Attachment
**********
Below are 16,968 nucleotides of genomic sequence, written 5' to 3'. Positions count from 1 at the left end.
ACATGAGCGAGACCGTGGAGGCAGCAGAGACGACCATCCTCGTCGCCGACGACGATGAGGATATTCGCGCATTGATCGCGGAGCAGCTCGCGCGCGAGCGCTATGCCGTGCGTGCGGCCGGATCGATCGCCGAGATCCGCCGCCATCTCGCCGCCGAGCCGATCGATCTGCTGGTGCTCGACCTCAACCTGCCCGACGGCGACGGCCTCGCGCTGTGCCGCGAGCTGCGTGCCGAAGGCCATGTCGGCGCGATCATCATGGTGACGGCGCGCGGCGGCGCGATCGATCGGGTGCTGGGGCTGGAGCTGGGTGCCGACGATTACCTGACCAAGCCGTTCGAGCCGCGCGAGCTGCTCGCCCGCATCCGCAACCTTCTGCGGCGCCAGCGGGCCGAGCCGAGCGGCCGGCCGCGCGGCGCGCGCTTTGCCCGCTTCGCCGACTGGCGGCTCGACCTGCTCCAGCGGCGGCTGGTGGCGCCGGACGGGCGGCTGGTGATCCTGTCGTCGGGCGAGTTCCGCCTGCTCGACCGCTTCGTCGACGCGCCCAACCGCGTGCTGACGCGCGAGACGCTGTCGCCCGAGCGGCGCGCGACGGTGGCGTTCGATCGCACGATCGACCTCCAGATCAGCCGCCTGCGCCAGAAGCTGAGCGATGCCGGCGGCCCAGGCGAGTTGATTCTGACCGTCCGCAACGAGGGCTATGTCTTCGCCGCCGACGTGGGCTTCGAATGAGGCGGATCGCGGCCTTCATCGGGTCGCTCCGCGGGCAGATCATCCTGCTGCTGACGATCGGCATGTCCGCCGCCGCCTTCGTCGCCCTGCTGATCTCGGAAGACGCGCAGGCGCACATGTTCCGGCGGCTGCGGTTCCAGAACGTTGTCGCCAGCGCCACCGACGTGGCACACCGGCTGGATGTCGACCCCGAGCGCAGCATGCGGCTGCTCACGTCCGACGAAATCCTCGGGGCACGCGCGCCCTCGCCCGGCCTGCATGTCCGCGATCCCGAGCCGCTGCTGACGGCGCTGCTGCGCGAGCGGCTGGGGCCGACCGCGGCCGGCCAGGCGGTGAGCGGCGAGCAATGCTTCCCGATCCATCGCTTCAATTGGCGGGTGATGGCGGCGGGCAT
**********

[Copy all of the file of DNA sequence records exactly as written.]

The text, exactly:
Below are 16,968 nucleotides of genomic sequence, written 5' to 3'. Positions count from 1 at the left end.
ACATGAGCGAGACCGTGGAGGCAGCAGAGACGACCATCCTCGTCGCCGACGACGATGAGGATATTCGCGCATTGATCGCGGAGCAGCTCGCGCGCGAGCGCTATGCCGTGCGTGCGGCCGGATCGATCGCCGAGATCCGCCGCCATCTCGCCGCCGAGCCGATCGATCTGCTGGTGCTCGACCTCAACCTGCCCGACGGCGACGGCCTCGCGCTGTGCCGCGAGCTGCGTGCCGAAGGCCATGTCGGCGCGATCATCATGGTGACGGCGCGCGGCGGCGCGATCGATCGGGTGCTGGGGCTGGAGCTGGGTGCCGACGATTACCTGACCAAGCCGTTCGAGCCGCGCGAGCTGCTCGCCCGCATCCGCAACCTTCTGCGGCGCCAGCGGGCCGAGCCGAGCGGCCGGCCGCGCGGCGCGCGCTTTGCCCGCTTCGCCGACTGGCGGCTCGACCTGCTCCAGCGGCGGCTGGTGGCGCCGGACGGGCGGCTGGTGATCCTGTCGTCGGGCGAGTTCCGCCTGCTCGACCGCTTCGTCGACGCGCCCAACCGCGTGCTGACGCGCGAGACGCTGTCGCCCGAGCGGCGCGCGACGGTGGCGTTCGATCGCACGATCGACCTCCAGATCAGCCGCCTGCGCCAGAAGCTGAGCGATGCCGGCGGCCCAGGCGAGTTGATTCTGACCGTCCGCAACGAGGGCTATGTCTTCGCCGCCGACGTGGGCTTCGAATGAGGCGGATCGCGGCCTTCATCGGGTCGCTCCGCGGGCAGATCATCCTGCTGCTGACGATCGGCATGTCCGCCGCCGCCTTCGTCGCCCTGCTGATCTCGGAAGACGCGCAGGCGCACATGTTCCGGCGGCTGCGGTTCCAGAACGTTGTCGCCAGCGCCACCGACGTGGCACACCGGCTGGATGTCGACCCCGAGCGCAGCATGCGGCTGCTCACGTCCGACGAAATCCTCGGGGCACGCGCGCCCTCGCCCGGCCTGCATGTCCGCGATCCCGAGCCGCTGCTGACGGCGCTGCTGCGCGAGCGGCTGGGGCCGACCGCGGCCGGCCAGGCGGTGAGCGGCGAGCAATGCTTCCCGATCCATCGCTTCAATTGGCGGGTGATGGCGGCGGGCAT